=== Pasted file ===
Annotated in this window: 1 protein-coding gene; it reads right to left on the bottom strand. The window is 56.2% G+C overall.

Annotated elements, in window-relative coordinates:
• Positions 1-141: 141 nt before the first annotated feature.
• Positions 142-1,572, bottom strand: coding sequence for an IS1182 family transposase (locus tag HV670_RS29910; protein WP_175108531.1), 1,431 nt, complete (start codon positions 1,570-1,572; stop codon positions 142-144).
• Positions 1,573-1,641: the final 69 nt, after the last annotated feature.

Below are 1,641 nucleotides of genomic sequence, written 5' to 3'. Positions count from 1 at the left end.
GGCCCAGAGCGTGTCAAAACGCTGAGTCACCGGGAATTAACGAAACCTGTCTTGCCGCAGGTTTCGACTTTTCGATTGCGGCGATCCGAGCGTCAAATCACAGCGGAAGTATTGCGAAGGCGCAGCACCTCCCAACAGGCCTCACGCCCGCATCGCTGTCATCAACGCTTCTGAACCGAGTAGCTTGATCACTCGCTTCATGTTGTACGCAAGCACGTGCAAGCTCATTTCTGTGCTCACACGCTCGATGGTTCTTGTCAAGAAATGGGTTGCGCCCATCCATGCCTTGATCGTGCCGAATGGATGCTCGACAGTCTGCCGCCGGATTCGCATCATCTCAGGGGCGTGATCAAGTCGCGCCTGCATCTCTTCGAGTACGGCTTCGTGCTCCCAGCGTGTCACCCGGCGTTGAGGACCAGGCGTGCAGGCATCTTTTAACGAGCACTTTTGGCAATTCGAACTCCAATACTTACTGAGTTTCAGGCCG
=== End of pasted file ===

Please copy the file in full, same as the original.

Annotated in this window: 1 protein-coding gene; it reads right to left on the bottom strand. The window is 56.2% G+C overall.

Annotated elements, in window-relative coordinates:
• Positions 1-141: 141 nt before the first annotated feature.
• Positions 142-1,572, bottom strand: coding sequence for an IS1182 family transposase (locus tag HV670_RS29910; protein WP_175108531.1), 1,431 nt, complete (start codon positions 1,570-1,572; stop codon positions 142-144).
• Positions 1,573-1,641: the final 69 nt, after the last annotated feature.

Below are 1,641 nucleotides of genomic sequence, written 5' to 3'. Positions count from 1 at the left end.
GGCCCAGAGCGTGTCAAAACGCTGAGTCACCGGGAATTAACGAAACCTGTCTTGCCGCAGGTTTCGACTTTTCGATTGCGGCGATCCGAGCGTCAAATCACAGCGGAAGTATTGCGAAGGCGCAGCACCTCCCAACAGGCCTCACGCCCGCATCGCTGTCATCAACGCTTCTGAACCGAGTAGCTTGATCACTCGCTTCATGTTGTACGCAAGCACGTGCAAGCTCATTTCTGTGCTCACACGCTCGATGGTTCTTGTCAAGAAATGGGTTGCGCCCATCCATGCCTTGATCGTGCCGAATGGATGCTCGACAGTCTGCCGCCGGATTCGCATCATCTCAGGGGCGTGATCAAGTCGCGCCTGCATCTCTTCGAGTACGGCTTCGTGCTCCCAGCGTGTCACCCGGCGTTGAGGACCAGGCGTGCAGGCATCTTTTAACGAGCACTTTTGGCAATTCGAACTCCAATACTTACTGAGTTTCAGGCCG